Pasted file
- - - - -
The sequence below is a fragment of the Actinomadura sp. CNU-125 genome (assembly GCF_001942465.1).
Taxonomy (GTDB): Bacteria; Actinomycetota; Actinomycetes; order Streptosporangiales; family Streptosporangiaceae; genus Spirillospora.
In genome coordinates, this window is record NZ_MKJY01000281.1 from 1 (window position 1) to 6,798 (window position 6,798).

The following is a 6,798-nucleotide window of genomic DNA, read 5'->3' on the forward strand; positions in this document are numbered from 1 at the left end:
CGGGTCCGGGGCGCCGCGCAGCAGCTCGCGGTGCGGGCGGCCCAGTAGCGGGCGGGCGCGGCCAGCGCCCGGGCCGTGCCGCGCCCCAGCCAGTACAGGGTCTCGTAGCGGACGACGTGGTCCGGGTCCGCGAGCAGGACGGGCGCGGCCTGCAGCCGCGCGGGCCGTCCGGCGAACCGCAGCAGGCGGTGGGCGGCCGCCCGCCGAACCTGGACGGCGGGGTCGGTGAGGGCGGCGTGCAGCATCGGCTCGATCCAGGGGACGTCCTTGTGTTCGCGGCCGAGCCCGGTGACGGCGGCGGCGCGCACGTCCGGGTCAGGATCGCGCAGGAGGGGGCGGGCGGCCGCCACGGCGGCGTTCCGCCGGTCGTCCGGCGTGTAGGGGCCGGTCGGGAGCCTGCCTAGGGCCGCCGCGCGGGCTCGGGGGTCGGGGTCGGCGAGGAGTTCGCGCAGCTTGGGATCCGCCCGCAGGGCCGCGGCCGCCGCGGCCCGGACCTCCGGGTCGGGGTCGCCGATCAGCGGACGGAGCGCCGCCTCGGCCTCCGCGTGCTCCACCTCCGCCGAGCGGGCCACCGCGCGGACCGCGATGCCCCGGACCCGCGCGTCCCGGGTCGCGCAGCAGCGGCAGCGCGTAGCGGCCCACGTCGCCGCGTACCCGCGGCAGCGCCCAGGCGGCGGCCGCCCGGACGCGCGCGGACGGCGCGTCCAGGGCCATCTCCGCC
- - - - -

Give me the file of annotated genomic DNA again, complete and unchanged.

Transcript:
The sequence below is a fragment of the Actinomadura sp. CNU-125 genome (assembly GCF_001942465.1).
Taxonomy (GTDB): Bacteria; Actinomycetota; Actinomycetes; order Streptosporangiales; family Streptosporangiaceae; genus Spirillospora.
In genome coordinates, this window is record NZ_MKJY01000281.1 from 1 (window position 1) to 6,798 (window position 6,798).

The following is a 6,798-nucleotide window of genomic DNA, read 5'->3' on the forward strand; positions in this document are numbered from 1 at the left end:
CGGGTCCGGGGCGCCGCGCAGCAGCTCGCGGTGCGGGCGGCCCAGTAGCGGGCGGGCGCGGCCAGCGCCCGGGCCGTGCCGCGCCCCAGCCAGTACAGGGTCTCGTAGCGGACGACGTGGTCCGGGTCCGCGAGCAGGACGGGCGCGGCCTGCAGCCGCGCGGGCCGTCCGGCGAACCGCAGCAGGCGGTGGGCGGCCGCCCGCCGAACCTGGACGGCGGGGTCGGTGAGGGCGGCGTGCAGCATCGGCTCGATCCAGGGGACGTCCTTGTGTTCGCGGCCGAGCCCGGTGACGGCGGCGGCGCGCACGTCCGGGTCAGGATCGCGCAGGAGGGGGCGGGCGGCCGCCACGGCGGCGTTCCGCCGGTCGTCCGGCGTGTAGGGGCCGGTCGGGAGCCTGCCTAGGGCCGCCGCGCGGGCTCGGGGGTCGGGGTCGGCGAGGAGTTCGCGCAGCTTGGGATCCGCCCGCAGGGCCGCGGCCGCCGCGGCCCGGACCTCCGGGTCGGGGTCGCCGATCAGCGGACGGAGCGCCGCCTCGGCCTCCGCGTGCTCCACCTCCGCCGAGCGGGCCACCGCGCGGACCGCGATGCCCCGGACCCGCGCGTCCCGGGTCGCGCAGCAGCGGCAGCGCGTAGCGGCCCACGTCGCCGCGTACCCGCGGCAGCGCCCAGGCGGCGGCCGCCCGGACGCGCGCGGACGGCGCGTCCAGGGCCATCTCCGCC